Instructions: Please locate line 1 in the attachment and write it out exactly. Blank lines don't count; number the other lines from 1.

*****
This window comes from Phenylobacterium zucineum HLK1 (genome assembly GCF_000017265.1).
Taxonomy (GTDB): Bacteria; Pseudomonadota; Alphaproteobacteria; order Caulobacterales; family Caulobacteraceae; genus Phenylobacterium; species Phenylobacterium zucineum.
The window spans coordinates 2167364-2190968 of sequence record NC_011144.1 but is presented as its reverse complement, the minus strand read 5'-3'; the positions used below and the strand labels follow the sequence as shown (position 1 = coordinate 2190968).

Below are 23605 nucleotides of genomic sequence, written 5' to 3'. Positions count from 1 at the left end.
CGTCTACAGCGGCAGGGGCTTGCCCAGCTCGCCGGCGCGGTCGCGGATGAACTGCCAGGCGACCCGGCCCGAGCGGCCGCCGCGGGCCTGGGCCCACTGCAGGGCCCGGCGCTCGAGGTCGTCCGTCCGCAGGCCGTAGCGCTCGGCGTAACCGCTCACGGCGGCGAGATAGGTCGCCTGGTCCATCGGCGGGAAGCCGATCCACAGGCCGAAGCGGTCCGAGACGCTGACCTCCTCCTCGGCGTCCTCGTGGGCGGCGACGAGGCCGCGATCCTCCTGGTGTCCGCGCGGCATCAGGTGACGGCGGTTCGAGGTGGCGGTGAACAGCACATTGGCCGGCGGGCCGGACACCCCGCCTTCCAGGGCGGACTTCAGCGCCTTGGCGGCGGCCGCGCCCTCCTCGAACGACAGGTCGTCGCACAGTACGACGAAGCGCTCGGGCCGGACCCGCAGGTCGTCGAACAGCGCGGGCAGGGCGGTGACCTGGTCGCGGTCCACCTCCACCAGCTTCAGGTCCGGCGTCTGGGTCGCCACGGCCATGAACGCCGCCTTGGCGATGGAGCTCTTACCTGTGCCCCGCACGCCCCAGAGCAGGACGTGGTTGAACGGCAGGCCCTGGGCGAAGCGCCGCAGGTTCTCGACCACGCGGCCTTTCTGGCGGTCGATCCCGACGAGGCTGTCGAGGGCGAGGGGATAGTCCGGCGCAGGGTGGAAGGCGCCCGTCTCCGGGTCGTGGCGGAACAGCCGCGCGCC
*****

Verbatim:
This window comes from Phenylobacterium zucineum HLK1 (genome assembly GCF_000017265.1).